• Moods & Pleasant/Unpleasant Missing This is big.  Emotions are “engagement with the world”  (Solomon). Necessary for judgment and values.  Don’t want a simulation.  Emotions:  Physiological component – Judgmental component –
  • Other Things Missing Attention  Gestalt structure  Situatedness & familiarity  Refer to other things (may have this) 
  • What Should We Do? Stuff we’ve gotten right: Sensors, association,  models (anticipation), learning Can’t continue to work on same thing.  No serious architectural changes proposed to LCS.  Why? Need:  Emotions: As judgments, source of values, and – arbiter of attention. Multiple boards: As source of difference and – similarity. Main hope of quality of consciousness & unity. Center of intention rooted in “biological needs.” –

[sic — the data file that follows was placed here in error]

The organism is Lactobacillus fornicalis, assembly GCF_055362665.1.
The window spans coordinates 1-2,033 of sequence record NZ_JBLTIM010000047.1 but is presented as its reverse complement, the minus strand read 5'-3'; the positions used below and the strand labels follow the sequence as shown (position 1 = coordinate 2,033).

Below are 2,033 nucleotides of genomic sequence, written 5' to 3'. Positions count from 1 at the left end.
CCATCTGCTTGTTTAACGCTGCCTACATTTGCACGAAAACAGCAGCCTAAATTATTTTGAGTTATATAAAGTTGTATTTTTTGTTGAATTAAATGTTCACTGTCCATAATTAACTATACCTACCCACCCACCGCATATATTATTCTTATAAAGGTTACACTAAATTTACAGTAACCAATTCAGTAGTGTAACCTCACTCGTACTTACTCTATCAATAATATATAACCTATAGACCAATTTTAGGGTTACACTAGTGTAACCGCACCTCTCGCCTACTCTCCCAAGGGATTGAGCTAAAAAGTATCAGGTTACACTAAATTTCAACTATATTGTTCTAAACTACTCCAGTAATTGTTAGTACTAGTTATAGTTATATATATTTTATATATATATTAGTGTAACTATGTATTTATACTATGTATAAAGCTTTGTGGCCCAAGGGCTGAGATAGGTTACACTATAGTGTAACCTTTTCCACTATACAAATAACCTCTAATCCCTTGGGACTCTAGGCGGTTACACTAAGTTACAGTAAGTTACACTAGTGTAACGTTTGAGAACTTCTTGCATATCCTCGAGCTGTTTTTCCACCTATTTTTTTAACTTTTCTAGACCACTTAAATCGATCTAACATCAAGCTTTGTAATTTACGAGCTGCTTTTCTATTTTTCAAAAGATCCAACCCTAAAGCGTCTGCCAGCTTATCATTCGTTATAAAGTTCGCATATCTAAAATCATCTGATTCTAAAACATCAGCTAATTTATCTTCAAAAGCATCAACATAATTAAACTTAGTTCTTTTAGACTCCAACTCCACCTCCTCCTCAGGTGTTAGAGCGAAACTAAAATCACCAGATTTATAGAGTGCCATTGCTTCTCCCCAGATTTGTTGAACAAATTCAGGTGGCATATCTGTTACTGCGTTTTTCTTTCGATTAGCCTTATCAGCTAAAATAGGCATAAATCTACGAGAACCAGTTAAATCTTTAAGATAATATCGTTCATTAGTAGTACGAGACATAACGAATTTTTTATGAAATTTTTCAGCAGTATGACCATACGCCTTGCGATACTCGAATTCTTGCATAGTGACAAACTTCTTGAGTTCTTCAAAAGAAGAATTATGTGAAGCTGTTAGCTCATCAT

• How Do We Break This Down? Tough problem.  If C is complex building block,  what are minimal essential elements to achieve. How do we know we’ve achieved  it (first person ontology, third person epistomology)? Sets of tests and experiments.  What theory needed to set  parameters of C? Not unlike approach that cracked  innovation
  • Summary & Conclusions Have accomplished quite a bit in classifier  systems. Many of our questions are technical.  Deeper questions about whether we’re  attacking the right questions. Need consciousness and intention to get  the “good stuff” of intelligent behavior. Wrestling with Searle’s categories not a bad  place to start.